Support for the Monitor. Editor's note: Many readers have responded with support and concern about recent staff changes at the Monitor. We are pleased to share a sampling of these letters.

Please do not water down the Monitor's valuable monitoring of the world. In this part of the country it is the only effective window through which I can learn about and understand what is happening on my favorite planet. Perry White, Moore, Okla.

Television and radio will never be able to provide what the daily newspaper provides to the public. My husband and I work long hours, getting up early and home late, so it isn't always possible for us to tune in to MonitoRadio. Since we live in an area that hasn't yet been supplied with cable television, we aren't able to watch the TV program ``World Monitor.'' But we do have a mailbox, and we know that the daily newspaper, The Christian Science Monitor, will always be available to us when we are ready to read it.

Unlike television and radio, the newspaper is able to go in depth with stories and provide more than quick superficial bits of information. The newspaper allows its readers the opportunity to go back and reread a point that seems particularly interesting. And the newspaper fits into my schedule, I don't have to fit into its schedule. Karen Terrell, Bow, Wash.

I am disappointed that the Monitor has not given its readers more information about the recent editorial staff changes other than its official statement, ``To our readers,'' on the Nov. 16 editorial page. It was not until I read the news in another publication that I learned of the disagreements that led to the resignation of the former editor, Katherine W. Fanning. She has been an invaluable asset to the Monitor, leading its marked editorial improvement since she became editor.

It is unfortunate that the Monitor cannot report on itself in as fine and unbiased a manner as it does on the daily news. I hope that Ms. Fanning's departure does not signal a wavering in the Monitor's drive to be a world-class newspaper. Jeffrey Freas, Evanston, Ill.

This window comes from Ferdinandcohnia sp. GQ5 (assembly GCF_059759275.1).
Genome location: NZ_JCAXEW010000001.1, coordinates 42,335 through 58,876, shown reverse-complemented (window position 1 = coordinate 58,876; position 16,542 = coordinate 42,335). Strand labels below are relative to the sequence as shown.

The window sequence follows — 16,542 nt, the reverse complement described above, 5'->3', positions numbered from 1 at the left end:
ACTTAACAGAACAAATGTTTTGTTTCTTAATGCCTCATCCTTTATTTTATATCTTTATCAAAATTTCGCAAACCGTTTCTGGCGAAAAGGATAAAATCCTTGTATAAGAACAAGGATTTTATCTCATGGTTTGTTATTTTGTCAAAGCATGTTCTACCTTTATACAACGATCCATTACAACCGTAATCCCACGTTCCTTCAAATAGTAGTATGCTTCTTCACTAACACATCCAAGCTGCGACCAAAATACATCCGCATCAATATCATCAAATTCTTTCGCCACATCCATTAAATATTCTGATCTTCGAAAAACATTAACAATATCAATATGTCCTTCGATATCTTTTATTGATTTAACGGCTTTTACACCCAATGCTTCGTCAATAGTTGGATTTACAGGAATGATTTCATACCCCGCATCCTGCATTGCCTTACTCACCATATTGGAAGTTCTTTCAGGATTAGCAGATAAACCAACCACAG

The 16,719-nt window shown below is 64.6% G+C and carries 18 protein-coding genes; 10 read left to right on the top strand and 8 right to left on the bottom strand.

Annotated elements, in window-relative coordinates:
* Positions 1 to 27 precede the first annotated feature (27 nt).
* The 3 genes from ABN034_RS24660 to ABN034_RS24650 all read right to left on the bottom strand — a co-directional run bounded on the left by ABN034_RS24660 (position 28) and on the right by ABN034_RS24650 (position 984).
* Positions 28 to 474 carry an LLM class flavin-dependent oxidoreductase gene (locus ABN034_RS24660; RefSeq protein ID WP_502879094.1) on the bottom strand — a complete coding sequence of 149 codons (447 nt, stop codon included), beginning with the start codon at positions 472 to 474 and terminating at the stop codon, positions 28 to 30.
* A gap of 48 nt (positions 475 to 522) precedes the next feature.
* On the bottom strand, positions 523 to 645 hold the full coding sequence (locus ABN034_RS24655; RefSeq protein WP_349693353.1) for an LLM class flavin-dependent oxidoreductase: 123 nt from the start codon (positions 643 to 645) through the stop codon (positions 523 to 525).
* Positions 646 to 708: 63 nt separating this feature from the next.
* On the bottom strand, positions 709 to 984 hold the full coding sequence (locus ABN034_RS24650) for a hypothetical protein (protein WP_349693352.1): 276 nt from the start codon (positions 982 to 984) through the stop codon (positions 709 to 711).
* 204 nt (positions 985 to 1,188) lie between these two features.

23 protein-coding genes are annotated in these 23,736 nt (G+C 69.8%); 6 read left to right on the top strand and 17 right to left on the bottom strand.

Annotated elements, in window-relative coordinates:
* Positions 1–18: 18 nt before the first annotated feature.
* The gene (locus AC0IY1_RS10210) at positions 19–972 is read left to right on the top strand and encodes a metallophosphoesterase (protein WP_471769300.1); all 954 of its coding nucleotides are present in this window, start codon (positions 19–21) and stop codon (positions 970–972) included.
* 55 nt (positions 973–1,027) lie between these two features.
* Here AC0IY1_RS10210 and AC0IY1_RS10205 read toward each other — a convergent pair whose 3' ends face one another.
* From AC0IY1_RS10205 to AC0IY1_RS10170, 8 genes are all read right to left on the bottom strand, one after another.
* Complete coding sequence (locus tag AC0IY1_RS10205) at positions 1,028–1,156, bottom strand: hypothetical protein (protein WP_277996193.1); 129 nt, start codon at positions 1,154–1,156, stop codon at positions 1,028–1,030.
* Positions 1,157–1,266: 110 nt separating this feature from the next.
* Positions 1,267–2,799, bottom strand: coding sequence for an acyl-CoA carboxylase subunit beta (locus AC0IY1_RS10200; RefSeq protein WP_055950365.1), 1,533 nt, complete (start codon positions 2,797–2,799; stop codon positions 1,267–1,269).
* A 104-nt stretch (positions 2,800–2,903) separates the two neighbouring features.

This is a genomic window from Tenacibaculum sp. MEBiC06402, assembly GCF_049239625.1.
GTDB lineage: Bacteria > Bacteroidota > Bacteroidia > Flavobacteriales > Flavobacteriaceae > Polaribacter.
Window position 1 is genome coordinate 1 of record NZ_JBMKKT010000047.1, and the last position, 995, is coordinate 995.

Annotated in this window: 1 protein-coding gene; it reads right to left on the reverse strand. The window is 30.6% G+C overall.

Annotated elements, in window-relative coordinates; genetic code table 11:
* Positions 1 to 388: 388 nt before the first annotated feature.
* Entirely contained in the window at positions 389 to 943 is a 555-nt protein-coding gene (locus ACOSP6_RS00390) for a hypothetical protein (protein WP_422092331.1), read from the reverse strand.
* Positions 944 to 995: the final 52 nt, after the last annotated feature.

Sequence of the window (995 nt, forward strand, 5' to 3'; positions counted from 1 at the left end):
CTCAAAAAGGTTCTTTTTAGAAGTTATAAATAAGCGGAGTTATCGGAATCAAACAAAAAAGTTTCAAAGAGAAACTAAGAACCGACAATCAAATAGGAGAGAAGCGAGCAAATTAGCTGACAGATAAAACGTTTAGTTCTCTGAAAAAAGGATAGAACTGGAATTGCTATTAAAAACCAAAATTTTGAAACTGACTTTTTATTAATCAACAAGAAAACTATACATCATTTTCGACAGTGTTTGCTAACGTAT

I am concerned by published accounts of recent events at the Monitor that this valuable teaching resource is in jeopardy. The Monitor is a national educational treasure. I know every effort will be made to maintain the high standards of world coverage that the paper, almost uniquely among American dailies, has set. I wish you every success in that effort. David Speak, Statesboro, Ga., Associate Professor of Political Science Georgia Southern College

Reports about the troubles at the Monitor have really frightened me. I feel as sad as if my closest friend was dying. Although I have not been a subscriber until the last few years, I have been reading the Monitor in libraries and reading rooms for years; it has become one of the only truly reliable sources of truth in this world of ``Teflon presidents,'' TV preachers, and inside traders. Five days a week the Monitor came to my door and gave me the feeling that here was something that could be counted on not to deceive me. Douglas Overland, Minneapolis

The world needs the Monitor as never before. It gives the news against a background of history and brings a thoughtful perspective to the analysis of current events. This approach encourages thinking on the part of readers. Deeper understanding of the significance of what's happening on the world scene is a must. Carol C. Lindsey, Boston

I would hope you would regard continuation of the unabridged Monitor as a virtual public trust on behalf of Americans seeking a reliable, unbiased, and informed source of information on and insight into national and world events. John Douglas Irvine, Hamden, Conn.

I've learned so much through the Monitor. My files are full of treasured Monitor articles, ready for reference when I am writing or thinking about diverse topics. There's a permanence to the printed word which undergirds continuity in the human endeavor. So here are best wishes for your future. I know that things have to change from time to time, but I hope that the essential spirit of the Monitor will survive in a way that continues to nourish the souls of readers like me. Alice Skinner, St. George, Maine

The ministry for good that the Monitor provides far exceeds its dollar value. Indeed, we would even suggest that the Monitor is a force for stability, understanding, and peace in our chaotic world. Don and Kay Weaver, Greencastle, Ind.

Through the Monitor's good offices I've been kept informed of what is going on all over the world in terms of people. Wars and famines are not just statistics, they are human events, happening to families and children. And always there are the heartening reports of the positive efforts, often made on a small scale by thoughtful and good-hearted people, to bring about change and healing. The Monitor occupies a unique position in American publishing. No other daily paper offers readers such in-depth news analysis, especially of international issues. Benjamin Benford, Tuskegee, Ala.

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